Unquestionably, the scourge of hooliganism is back with the English game, smearing its reputation, gathering momentum in recent weeks, erupting so sickeningly at Lansdowne Road that a match involving the national team was abandoned because of crowd trouble for the first time in history.
The Irish, who behaved impeccably throughout last summer's world cup in the United States, were stunned by behaviour that had thousands of people - including small children -fleeing in terror.
The sight of it was disturbingly reminiscent of the 1980s, when lifelong football followers, fearing for their safety at English grounds, deserted the sport. If violence still simmered in the streets outside, it appeared to have been banished from our stadiums by improved facilities, the requirements of the Taylor Report, and expert policing.
Then in the 27th minute last night, shortly after the Republic of Ireland had taken the lead, it was back with us. The images were instantly of a full-scale riot. Seats were ripped from their stanchions and hurled on to the field and the supporters below, causing the Dutch referee, Dennis Jol, to take the teams off.
David Platt's appeal to the crowd in a wing of the west stand had no effect. It was ignored, the violence continuing unabated, officials struck down by missiles while others fled out of range.
The bad example set by Eric Cantona and Chelsea, who foolishly selected Dennis Wise for a cup replay against Millwall despite his conviction for assault and criminal damage, could be seen in the outrageous behaviour.
It has been argued recently that English football, corrupted by rampant commercialism and beset by evidence of sleaze, is lacking in responsibility.
Those in the game who feel no great obligation to society, those for whom profit is a god, should study closely the pictures of last night's violence: especially those of supporters still glowering at riot police an hour after the abandonment.
Innocent English supporters claimed afterwards that incompetence on the part of Irish officials and the police was largely to blame. They are missing the point. It is that previously there had been no reports of serious trouble at Lansdowne Road.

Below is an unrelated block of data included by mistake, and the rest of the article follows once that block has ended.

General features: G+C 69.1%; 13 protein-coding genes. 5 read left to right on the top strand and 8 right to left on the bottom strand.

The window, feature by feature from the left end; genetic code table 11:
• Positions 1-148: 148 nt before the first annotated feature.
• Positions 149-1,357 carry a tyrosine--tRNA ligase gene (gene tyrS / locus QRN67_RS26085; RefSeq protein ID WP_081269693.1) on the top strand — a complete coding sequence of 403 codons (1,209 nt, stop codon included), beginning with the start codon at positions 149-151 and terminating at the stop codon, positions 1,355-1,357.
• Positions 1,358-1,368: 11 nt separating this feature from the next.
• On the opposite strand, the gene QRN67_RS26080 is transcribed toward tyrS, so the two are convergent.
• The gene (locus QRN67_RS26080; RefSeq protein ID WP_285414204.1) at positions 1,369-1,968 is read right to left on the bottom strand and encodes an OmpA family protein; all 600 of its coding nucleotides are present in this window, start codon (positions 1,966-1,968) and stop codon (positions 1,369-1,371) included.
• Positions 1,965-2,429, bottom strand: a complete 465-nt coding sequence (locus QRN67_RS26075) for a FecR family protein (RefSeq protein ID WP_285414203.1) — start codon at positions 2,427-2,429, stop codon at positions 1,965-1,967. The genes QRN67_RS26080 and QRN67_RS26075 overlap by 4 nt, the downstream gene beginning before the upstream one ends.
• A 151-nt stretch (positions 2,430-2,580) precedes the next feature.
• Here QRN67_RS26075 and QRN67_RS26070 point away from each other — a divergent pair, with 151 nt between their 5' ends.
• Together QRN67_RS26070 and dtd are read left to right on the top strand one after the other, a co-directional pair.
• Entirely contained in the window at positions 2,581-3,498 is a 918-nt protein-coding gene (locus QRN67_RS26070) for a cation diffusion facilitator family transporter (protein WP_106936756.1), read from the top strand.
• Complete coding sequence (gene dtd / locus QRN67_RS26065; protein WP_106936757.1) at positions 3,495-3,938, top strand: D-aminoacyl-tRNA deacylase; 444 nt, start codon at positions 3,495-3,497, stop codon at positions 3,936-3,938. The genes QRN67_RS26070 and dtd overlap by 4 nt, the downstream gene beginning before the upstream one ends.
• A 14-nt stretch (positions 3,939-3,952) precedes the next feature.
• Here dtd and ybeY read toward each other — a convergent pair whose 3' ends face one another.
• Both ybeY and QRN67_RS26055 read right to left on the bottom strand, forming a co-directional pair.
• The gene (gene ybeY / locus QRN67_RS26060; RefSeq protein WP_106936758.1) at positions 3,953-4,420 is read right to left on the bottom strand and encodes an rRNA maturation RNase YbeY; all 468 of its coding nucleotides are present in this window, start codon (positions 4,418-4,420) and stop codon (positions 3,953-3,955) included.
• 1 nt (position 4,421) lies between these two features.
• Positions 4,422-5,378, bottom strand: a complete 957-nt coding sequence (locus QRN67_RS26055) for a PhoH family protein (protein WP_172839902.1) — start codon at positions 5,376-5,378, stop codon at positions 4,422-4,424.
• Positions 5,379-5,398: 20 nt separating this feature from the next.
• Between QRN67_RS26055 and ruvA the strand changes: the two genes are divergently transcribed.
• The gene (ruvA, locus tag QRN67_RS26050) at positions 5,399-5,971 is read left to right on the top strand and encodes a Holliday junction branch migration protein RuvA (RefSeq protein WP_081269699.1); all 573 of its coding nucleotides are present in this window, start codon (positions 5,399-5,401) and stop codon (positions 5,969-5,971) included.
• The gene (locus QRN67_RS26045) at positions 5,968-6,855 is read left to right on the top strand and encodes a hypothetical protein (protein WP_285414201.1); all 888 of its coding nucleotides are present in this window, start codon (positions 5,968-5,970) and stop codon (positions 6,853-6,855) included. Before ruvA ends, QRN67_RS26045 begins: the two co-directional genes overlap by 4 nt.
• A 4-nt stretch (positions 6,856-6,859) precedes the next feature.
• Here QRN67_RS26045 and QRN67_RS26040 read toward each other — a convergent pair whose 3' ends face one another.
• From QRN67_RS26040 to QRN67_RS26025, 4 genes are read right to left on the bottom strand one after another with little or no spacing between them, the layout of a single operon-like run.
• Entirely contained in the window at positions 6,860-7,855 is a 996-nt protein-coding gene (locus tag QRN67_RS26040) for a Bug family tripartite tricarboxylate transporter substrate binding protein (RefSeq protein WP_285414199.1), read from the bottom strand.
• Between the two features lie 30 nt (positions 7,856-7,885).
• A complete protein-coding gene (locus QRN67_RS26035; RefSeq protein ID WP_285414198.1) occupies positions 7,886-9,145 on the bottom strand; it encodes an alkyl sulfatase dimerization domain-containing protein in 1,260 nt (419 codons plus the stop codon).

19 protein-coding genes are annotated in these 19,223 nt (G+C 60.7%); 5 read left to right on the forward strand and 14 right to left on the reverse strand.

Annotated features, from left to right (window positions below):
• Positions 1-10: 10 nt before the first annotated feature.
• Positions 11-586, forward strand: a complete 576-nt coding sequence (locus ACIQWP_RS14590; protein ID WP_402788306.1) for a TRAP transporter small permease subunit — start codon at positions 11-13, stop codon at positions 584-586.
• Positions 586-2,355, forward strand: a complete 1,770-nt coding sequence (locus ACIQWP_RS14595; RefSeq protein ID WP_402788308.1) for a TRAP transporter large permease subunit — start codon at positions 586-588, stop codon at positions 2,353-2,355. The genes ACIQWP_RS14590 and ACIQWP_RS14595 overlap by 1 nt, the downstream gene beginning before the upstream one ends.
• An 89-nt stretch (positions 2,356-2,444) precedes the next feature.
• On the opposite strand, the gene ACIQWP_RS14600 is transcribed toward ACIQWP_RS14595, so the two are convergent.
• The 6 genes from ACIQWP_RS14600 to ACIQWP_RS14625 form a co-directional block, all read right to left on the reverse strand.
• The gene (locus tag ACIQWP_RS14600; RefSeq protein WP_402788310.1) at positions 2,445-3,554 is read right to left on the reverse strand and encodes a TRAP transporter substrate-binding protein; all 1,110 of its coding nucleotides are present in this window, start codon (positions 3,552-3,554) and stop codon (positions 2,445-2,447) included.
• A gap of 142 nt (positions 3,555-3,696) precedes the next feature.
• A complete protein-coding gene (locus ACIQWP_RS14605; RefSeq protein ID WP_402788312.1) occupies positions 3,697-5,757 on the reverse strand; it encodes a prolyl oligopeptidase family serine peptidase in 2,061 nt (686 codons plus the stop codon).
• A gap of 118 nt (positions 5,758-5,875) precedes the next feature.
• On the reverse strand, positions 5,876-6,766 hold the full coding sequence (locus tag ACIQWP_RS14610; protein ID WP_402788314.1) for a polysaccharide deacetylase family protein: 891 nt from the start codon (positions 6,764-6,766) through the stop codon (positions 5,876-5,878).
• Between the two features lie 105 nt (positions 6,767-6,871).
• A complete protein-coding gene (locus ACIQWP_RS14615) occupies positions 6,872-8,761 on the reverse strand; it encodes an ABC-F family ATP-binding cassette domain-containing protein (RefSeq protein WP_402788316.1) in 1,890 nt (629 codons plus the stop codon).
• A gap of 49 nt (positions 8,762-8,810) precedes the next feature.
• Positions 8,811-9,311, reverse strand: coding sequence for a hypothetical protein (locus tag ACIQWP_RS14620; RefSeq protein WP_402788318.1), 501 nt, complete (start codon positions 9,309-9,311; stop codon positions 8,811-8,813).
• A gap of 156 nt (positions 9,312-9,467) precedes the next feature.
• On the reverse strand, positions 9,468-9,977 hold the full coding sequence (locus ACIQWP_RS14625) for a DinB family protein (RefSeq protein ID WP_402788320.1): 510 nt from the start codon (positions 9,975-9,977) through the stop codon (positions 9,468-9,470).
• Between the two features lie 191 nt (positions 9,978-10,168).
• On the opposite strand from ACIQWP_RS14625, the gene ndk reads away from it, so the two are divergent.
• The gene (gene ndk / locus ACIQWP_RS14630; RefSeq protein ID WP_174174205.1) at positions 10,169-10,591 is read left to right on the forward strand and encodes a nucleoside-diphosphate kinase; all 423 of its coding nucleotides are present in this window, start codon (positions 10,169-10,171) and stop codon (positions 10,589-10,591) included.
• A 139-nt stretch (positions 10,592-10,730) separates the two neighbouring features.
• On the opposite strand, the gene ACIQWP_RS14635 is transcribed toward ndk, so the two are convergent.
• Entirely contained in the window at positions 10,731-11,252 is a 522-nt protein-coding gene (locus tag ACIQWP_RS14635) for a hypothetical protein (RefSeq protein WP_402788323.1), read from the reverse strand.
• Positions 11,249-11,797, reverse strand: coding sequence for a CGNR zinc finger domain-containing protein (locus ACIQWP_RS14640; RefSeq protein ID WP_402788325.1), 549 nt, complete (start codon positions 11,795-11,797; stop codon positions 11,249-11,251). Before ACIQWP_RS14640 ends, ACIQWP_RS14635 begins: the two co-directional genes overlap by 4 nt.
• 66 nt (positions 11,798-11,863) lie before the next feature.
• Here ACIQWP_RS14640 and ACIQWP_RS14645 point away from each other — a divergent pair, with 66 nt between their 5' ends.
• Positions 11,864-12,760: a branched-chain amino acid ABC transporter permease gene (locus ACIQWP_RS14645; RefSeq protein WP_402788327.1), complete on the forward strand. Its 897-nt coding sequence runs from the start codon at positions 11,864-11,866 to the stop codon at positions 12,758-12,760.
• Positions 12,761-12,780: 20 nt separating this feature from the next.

Even some of those who became verbally aggressive, advancing on the press box to defend their distorted version of the events, an unavoidable truth is that the trouble was triggered by David Kelly's goal. An excited Irish response brought about viciousness.
There is little substance to the argument that segregation of supporters as practised at English grounds would have prevented the incident. It ignores the more distressing aspects of the weekly experience in English football, the abuse of opposing players, the racism that festers at many of our grounds.
As a problem, hooliganism clearly remains beyond the best efforts of the authorities, but it asks a question of the clubs and their general attitude.
The worst elements among the English supporters last night showed no remorse for their behaviour. Aggression came to the surface again more than an hour after the game, when the crowd contained in the west stand began a fresh assault on the police and security forces.
Perhaps this will prove to be the last straw for Uefa, who are forced to consider the matter with the utmost seriousness.
An American sports columnist on assignment in the Republic, George Kimble, had never witnessed anything in his own country to match the disturbance. "Our worst behaved fans are amateurs compared with these people," he said.
"It reminded me of scenes at Wembley arena in London some years ago, when Marvin Hagler fought Alan Minter for the world middleweight championship. I was appalled by the behaviour of the English fans that night, but this was much worse. I'm not used to seeing people carried from sports stadiums on stretchers, and being struck down by missiles."
It is difficult to work out where English football goes from here. Far from being eradicated, hooliganism is once again becoming a serious problem for the game. The trouble at Stamford Bridge after Chelsea lost a cup tie to Millwall in a penalty shoot-out was too easily dismissed as an isolated incident.
If the problem is to be contained, the Football Association will have to act quickly. It will need to provide Uefa with explanations, to assure them that the European championship can be held without threat to supporters from abroad.
The stabbing to death of a fan in Italy recently that led to all sporting events being suspended the following weekend suggests that the problem is widespread, fuelled by right-wing groups and festering across the Continent of Europe.Reuse content